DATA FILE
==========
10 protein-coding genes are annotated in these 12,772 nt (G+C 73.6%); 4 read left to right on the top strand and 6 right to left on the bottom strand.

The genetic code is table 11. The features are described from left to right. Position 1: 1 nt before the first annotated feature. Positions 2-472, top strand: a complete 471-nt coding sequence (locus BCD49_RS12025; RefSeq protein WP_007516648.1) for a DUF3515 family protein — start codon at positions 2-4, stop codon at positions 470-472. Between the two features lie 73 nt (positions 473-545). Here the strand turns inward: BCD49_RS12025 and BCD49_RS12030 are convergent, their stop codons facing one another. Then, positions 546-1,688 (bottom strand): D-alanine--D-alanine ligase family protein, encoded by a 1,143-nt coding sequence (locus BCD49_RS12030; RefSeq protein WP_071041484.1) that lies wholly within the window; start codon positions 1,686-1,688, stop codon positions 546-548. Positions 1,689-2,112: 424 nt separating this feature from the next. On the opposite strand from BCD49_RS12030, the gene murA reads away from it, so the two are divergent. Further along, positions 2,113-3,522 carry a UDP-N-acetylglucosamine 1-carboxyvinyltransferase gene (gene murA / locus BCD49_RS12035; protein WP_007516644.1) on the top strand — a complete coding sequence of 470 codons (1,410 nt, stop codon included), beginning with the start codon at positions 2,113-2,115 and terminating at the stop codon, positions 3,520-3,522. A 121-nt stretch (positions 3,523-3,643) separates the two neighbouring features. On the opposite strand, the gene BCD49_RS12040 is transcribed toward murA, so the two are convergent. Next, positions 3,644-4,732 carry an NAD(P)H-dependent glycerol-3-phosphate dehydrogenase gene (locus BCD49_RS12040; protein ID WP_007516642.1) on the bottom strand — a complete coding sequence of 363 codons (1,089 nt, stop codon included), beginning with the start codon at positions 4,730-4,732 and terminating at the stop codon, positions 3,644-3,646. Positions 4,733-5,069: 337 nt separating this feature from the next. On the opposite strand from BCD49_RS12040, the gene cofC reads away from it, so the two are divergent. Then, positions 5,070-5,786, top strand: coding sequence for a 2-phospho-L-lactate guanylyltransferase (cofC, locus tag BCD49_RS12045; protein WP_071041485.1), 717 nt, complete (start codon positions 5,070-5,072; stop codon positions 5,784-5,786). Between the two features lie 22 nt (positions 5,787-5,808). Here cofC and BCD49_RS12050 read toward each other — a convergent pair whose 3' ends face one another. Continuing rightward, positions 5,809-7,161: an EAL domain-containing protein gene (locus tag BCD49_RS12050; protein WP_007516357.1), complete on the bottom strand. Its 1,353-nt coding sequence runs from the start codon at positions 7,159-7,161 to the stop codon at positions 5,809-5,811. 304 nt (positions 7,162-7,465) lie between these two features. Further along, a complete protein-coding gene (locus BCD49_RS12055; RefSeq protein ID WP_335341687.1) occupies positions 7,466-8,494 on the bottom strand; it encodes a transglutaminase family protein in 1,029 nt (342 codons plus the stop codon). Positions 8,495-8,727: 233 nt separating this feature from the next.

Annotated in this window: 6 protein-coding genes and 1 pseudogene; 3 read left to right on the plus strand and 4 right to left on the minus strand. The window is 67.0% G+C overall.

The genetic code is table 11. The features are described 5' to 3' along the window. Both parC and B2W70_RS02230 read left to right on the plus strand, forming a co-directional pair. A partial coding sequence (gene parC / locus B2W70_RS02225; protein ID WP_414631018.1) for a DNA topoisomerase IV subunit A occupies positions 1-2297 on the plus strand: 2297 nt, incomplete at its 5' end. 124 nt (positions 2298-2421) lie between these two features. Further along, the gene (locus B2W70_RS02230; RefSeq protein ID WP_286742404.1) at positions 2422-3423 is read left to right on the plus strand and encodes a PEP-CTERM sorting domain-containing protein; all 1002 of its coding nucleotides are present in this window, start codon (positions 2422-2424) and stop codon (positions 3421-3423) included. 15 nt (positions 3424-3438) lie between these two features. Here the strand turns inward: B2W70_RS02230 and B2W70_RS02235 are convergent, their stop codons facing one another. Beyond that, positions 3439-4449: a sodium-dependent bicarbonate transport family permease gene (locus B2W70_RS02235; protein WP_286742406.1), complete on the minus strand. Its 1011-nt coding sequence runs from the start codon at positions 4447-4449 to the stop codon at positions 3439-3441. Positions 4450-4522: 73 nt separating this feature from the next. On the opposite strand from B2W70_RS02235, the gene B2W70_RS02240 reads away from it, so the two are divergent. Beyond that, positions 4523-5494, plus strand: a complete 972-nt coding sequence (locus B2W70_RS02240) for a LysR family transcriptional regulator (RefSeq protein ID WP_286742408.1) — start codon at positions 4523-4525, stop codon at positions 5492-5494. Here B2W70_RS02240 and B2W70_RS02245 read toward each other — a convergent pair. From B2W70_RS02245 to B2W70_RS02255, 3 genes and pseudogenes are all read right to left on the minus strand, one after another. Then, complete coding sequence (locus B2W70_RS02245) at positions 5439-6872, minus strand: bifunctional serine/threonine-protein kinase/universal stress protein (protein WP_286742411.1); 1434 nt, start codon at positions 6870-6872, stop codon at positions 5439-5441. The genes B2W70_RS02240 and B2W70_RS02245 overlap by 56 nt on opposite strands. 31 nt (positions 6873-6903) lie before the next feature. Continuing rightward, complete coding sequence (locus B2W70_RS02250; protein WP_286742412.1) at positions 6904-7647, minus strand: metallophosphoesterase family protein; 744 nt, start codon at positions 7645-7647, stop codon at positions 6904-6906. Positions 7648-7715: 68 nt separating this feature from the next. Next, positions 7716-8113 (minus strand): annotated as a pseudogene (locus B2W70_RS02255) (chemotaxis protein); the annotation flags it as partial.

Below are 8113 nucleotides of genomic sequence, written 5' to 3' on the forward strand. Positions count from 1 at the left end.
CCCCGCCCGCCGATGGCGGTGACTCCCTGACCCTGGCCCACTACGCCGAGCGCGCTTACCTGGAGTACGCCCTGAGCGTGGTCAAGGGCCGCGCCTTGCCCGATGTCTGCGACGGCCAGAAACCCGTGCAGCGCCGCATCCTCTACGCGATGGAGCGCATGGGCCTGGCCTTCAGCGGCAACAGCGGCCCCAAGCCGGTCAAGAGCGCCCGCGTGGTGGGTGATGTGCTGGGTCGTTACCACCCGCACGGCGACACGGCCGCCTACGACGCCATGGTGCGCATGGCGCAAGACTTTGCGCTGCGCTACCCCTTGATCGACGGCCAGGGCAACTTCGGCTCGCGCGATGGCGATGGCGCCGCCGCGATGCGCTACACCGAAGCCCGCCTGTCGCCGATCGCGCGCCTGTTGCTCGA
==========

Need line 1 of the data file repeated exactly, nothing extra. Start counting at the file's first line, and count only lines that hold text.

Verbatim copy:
10 protein-coding genes are annotated in these 12,772 nt (G+C 73.6%); 4 read left to right on the top strand and 6 right to left on the bottom strand.